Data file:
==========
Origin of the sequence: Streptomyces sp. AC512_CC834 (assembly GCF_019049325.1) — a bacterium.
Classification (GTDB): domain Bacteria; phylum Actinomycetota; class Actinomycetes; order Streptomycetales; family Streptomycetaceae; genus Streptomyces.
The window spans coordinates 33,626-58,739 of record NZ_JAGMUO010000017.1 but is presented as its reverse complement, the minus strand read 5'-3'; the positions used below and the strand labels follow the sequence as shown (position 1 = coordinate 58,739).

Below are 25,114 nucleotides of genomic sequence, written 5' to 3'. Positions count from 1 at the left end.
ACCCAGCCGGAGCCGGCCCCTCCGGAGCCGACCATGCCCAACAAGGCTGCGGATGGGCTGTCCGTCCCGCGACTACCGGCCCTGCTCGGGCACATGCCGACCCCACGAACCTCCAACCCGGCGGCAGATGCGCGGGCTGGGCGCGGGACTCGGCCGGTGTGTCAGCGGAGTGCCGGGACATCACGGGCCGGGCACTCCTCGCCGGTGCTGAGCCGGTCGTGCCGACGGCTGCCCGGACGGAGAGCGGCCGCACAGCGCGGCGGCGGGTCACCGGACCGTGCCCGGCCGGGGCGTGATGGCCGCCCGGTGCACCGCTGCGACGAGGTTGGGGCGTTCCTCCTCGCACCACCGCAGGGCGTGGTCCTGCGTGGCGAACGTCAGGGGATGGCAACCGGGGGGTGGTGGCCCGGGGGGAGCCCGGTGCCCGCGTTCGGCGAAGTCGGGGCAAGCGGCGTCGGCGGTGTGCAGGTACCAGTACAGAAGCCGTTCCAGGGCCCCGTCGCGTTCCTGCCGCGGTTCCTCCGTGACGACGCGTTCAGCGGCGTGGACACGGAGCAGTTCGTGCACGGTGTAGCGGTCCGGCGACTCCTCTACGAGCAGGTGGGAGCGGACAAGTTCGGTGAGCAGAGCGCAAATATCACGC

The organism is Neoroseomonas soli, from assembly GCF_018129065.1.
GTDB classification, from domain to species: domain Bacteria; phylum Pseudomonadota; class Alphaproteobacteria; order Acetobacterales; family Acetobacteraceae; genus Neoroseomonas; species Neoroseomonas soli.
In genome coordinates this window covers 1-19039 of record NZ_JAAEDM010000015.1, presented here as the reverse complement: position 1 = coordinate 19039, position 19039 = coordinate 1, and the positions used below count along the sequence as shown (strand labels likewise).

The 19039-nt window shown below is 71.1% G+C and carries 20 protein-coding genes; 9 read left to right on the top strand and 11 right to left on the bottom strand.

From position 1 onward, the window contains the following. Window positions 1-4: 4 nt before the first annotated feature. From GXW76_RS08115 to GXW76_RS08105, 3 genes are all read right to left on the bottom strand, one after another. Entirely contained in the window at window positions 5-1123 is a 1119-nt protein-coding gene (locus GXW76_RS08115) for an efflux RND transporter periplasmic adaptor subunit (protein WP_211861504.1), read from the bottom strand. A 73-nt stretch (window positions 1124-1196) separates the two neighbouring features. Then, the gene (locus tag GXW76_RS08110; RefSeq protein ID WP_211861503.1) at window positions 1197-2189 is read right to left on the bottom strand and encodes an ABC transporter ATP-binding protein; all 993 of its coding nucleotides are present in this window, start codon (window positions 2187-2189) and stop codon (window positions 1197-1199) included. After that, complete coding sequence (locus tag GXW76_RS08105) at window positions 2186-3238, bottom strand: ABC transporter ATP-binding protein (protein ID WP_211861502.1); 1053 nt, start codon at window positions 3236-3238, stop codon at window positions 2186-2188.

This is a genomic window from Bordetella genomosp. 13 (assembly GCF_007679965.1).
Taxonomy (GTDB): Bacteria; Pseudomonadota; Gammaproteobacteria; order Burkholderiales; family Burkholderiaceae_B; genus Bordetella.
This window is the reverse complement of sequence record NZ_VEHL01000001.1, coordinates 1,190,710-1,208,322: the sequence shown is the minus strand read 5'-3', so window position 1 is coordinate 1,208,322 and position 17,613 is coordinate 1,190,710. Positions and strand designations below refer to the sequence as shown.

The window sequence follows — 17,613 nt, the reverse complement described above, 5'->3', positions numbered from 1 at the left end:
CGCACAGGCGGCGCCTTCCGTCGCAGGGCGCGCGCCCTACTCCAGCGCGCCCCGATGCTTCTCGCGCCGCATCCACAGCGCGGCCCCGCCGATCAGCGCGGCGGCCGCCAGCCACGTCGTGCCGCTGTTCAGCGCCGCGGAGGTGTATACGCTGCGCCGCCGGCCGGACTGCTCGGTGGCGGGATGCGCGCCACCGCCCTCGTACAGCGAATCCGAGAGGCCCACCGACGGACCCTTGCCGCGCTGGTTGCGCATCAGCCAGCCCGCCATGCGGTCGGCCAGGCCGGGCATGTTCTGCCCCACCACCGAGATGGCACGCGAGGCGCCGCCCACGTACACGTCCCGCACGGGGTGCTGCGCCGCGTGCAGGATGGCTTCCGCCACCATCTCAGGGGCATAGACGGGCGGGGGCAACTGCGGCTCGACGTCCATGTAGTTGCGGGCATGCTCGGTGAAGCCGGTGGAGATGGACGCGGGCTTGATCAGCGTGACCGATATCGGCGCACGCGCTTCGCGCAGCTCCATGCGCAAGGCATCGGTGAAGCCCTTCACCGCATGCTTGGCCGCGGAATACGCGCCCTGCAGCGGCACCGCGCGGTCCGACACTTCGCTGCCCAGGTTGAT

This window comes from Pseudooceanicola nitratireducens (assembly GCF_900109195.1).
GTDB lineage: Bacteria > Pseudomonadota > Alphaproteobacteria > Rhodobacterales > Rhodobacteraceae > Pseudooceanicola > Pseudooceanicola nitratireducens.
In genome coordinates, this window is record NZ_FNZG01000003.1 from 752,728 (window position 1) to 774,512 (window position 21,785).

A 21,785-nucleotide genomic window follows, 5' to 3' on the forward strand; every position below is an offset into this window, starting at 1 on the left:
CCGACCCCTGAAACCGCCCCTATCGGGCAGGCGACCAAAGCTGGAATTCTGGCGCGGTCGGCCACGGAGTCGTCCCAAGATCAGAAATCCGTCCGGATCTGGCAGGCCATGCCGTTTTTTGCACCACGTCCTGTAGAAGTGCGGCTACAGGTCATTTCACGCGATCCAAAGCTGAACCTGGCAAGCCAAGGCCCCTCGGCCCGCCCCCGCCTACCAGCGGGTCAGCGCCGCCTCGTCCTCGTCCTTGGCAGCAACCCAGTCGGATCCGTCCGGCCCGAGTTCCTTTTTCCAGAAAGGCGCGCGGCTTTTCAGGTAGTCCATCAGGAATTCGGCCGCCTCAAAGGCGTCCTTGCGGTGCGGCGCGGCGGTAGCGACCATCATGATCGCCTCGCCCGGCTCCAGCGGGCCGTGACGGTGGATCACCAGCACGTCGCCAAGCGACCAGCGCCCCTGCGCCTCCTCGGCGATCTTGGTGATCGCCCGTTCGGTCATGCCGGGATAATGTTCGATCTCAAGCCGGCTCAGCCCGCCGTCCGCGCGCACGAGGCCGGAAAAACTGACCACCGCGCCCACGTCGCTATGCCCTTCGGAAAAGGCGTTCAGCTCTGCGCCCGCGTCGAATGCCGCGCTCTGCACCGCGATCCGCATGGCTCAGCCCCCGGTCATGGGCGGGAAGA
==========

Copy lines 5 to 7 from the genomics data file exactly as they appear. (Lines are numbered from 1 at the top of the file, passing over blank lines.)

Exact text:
ACCCAGCCGGAGCCGGCCCCTCCGGAGCCGACCATGCCCAACAAGGCTGCGGATGGGCTGTCCGTCCCGCGACTACCGGCCCTGCTCGGGCACATGCCGACCCCACGAACCTCCAACCCGGCGGCAGATGCGCGGGCTGGGCGCGGGACTCGGCCGGTGTGTCAGCGGAGTGCCGGGACATCACGGGCCGGGCACTCCTCGCCGGTGCTGAGCCGGTCGTGCCGACGGCTGCCCGGACGGAGAGCGGCCGCACAGCGCGGCGGCGGGTCACCGGACCGTGCCCGGCCGGGGCGTGATGGCCGCCCGGTGCACCGCTGCGACGAGGTTGGGGCGTTCCTCCTCGCACCACCGCAGGGCGTGGTCCTGCGTGGCGAACGTCAGGGGATGGCAACCGGGGGGTGGTGGCCCGGGGGGAGCCCGGTGCCCGCGTTCGGCGAAGTCGGGGCAAGCGGCGTCGGCGGTGTGCAGGTACCAGTACAGAAGCCGTTCCAGGGCCCCGTCGCGTTCCTGCCGCGGTTCCTCCGTGACGACGCGTTCAGCGGCGTGGACACGGAGCAGTTCGTGCACGGTGTAGCGGTCCGGCGACTCCTCTACGAGCAGGTGGGAGCGGACAAGTTCGGTGAGCAGAGCGCAAATATCACGC

The organism is Neoroseomonas soli, from assembly GCF_018129065.1.
GTDB classification, from domain to species: domain Bacteria; phylum Pseudomonadota; class Alphaproteobacteria; order Acetobacterales; family Acetobacteraceae; genus Neoroseomonas; species Neoroseomonas soli.